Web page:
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VIDEO: This class will take place via video-conferencing (Zoom).
Intermediate | Good nonfiction should grip a reader. Journalists and nonfiction authors must stick to the facts, but by using fiction techniques their work can be as riveting as a bestselling novel. These techniques include plotting, pacing, foreshadowing, dramatic arc, and the element of surprise. We’ll look at examples from the New York Times, Washington Post, the New Yorker, and elsewhere, and take apart excerpts by masters of the form, like Jon Krakauer, Jodi Kantor, and Megan Twohey. Students should be in the process of writing nonfiction, journalism, or a book (or be ready to begin) so they can apply techniques to their work.
Due to COVID-19, all classes will take place online-either through Zoom or through Wet Ink, our asynchronous learning platform-through Spring quarter 2021.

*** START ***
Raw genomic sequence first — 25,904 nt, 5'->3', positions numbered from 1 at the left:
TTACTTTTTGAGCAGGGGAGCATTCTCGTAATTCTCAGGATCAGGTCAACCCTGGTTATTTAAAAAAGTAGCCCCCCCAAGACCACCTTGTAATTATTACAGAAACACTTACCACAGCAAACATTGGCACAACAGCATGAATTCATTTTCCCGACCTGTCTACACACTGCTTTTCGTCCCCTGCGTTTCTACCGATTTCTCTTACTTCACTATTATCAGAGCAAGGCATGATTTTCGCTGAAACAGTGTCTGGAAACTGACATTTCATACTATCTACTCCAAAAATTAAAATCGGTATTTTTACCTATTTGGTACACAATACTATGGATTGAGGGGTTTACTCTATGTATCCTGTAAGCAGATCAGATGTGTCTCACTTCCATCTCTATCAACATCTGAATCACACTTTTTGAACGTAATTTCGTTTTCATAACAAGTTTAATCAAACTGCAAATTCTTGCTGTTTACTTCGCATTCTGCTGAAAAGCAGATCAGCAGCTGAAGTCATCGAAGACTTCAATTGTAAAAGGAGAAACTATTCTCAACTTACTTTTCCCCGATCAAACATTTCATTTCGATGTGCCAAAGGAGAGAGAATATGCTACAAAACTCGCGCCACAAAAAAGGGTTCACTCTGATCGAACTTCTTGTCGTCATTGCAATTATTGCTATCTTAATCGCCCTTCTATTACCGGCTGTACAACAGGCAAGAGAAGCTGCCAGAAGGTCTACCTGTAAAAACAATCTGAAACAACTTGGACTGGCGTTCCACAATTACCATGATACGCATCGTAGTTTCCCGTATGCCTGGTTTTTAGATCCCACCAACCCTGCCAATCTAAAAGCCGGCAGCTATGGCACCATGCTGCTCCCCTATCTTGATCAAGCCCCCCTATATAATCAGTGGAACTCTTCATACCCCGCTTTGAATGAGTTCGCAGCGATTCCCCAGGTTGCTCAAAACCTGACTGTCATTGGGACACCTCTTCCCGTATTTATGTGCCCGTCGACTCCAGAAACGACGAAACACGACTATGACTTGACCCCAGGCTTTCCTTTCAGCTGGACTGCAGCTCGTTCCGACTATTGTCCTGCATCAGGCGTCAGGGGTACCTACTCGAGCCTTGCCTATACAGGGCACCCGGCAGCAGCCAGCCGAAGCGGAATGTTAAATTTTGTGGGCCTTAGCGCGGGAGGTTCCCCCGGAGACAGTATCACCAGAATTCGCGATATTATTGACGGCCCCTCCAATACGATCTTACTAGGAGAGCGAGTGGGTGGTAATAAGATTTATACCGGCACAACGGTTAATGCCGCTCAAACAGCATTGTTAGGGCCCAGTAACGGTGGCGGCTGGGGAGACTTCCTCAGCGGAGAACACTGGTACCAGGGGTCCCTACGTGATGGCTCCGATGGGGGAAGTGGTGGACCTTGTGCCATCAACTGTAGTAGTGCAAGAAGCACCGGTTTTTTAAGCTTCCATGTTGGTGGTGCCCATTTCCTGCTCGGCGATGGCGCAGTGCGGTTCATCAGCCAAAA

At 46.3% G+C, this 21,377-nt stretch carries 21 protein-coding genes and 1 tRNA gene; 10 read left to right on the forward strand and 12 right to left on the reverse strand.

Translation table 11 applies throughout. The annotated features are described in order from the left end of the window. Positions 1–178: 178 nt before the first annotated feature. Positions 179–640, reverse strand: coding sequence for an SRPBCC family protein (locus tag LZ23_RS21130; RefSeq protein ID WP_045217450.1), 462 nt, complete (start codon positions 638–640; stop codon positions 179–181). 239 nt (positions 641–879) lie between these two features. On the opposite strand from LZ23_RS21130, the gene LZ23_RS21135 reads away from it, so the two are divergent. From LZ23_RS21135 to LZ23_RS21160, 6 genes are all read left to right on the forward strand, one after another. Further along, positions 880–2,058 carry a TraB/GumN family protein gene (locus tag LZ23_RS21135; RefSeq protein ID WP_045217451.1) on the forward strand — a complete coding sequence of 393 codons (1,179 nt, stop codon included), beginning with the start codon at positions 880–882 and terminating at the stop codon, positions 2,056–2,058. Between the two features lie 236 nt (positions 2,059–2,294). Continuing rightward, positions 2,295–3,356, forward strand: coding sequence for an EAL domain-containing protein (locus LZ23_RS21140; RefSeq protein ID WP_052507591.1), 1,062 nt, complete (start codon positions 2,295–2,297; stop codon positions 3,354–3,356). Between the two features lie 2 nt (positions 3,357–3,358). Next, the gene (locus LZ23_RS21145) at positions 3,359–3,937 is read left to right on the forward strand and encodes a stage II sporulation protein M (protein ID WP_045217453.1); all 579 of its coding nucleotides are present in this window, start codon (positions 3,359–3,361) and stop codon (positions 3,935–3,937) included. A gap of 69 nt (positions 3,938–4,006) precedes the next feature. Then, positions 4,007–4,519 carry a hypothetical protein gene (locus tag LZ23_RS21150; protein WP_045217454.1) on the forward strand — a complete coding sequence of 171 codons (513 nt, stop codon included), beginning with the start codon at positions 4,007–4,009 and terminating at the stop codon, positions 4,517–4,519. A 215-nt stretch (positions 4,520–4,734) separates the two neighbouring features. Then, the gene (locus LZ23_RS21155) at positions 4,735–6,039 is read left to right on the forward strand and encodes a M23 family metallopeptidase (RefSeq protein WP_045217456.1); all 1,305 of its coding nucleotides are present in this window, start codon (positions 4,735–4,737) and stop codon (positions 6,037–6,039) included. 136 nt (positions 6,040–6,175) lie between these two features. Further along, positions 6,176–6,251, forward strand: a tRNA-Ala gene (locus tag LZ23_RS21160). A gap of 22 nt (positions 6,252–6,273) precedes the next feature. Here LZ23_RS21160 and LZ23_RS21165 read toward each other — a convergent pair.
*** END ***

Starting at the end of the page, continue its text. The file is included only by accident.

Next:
All times are listed in Pacific Time.
Class Type: 4 SessionsNonfiction, Online
Start Date: 04/27/2020
End Date: 05/18/2020
Days of the Week: Monday
Time: 7:10 pm – 9:10 pm PDT
Minimum Class Size: 5
Maximum Class Size: 15
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$240.00 General Price:
Class has begun, registration is closed.
Rebecca Morris teaches Researching and Writing True Crime, Narrative Journalism, and other non-fiction courses at Hugo House. She worked as a journalist in New York City, Seattle, and Portland, Ore. She is a two-time New York Times bestselling author. Her newest book is BOY MISSING: The Search for Kyron Horman. She is also the author of If I Can’t Have You – Susan Powell, Her Mysterious Disappearance, and the Murder of Her Children; A Killing in Amish Country – Sex, Betrayal and a Cold Blooded Murder; Ted and Ann – The Mystery of a Missing Child and Her Neighbor Ted Bundy; and other books. She has a BA in Journalism from Seattle University, and an MFA in Playwriting from Brown University. She appears frequently on network and cable television as a crime expert.